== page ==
I became more and more restless. The harder I tried, the less I achieved. My questions persisted. My dreams kept coming back and haunting me until I was forced to seek the answers. And this I did, eventually. The process was torture, there were times I was isolated for seeking such stupid answers yet I started looking at the bigger picture. I attracted a few ‘good’ friends who thought like me and they gave me hope, to once again try to live a life that will manifest my heartiest desires. So I brought back the questions and opened up my heart, my mind, for the answers to dawn upon me. And through excruciating and blissful experiences I found the answers. I now live a life of faith, hold the courage to manifest my dreams into reality. In this light I begin my views and education is the first place to start. I got the opportunity to express myself today through this short story about me that I hope will inspire my readers and touch that part in them which honors the feelings and the fantasies. What I write below is MY TRUTH, the things that I connected with and intuitively feel for. I would like to share them, test them in order to see if anyone else can connect with them. I implore to my readers not to expect any conventional form of writing or reasoning and to pardon repetitions which I might have done in areas or ideas I felt important.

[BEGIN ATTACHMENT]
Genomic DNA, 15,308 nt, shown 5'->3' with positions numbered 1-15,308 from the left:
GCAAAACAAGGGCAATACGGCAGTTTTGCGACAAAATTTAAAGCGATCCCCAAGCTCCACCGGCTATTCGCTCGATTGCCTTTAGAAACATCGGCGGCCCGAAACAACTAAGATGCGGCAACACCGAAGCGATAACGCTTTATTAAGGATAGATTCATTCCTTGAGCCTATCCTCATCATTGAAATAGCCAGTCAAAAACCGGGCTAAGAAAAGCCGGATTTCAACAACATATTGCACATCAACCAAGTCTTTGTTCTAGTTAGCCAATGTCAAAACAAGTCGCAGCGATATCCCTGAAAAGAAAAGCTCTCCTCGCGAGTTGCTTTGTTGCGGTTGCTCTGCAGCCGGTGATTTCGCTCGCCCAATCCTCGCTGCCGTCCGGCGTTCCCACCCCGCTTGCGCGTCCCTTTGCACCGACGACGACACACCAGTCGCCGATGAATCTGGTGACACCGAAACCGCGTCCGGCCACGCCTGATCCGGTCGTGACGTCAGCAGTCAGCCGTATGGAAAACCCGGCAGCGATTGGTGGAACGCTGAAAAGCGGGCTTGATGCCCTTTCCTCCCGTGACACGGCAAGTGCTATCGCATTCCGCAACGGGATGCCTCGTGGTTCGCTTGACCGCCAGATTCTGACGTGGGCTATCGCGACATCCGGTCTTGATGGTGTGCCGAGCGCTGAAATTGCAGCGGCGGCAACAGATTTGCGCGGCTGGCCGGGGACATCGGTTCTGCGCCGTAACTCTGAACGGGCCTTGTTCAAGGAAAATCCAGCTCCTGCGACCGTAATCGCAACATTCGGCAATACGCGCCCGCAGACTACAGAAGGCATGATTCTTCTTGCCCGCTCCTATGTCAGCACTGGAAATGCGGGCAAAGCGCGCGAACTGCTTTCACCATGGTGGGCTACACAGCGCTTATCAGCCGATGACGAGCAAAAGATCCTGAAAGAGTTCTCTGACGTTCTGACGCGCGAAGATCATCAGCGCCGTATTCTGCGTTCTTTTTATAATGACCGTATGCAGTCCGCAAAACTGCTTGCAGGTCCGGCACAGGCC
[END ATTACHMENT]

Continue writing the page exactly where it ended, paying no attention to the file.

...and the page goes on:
I begin by exploring John Newmann’s ideas of a University. When we talk of ‘ideas’ we are kindling that intangible aspect of a human being which is essentially how a person thinks, feels and rationalizes as an individual and it is here that we should set aside all rules and be willing to, if not accept, see the truth in what one says. Every person’s ideas are based on how he perceives his world to be, essentially what he thinks of the world and life. It is rightly said: A man is what he thinketh!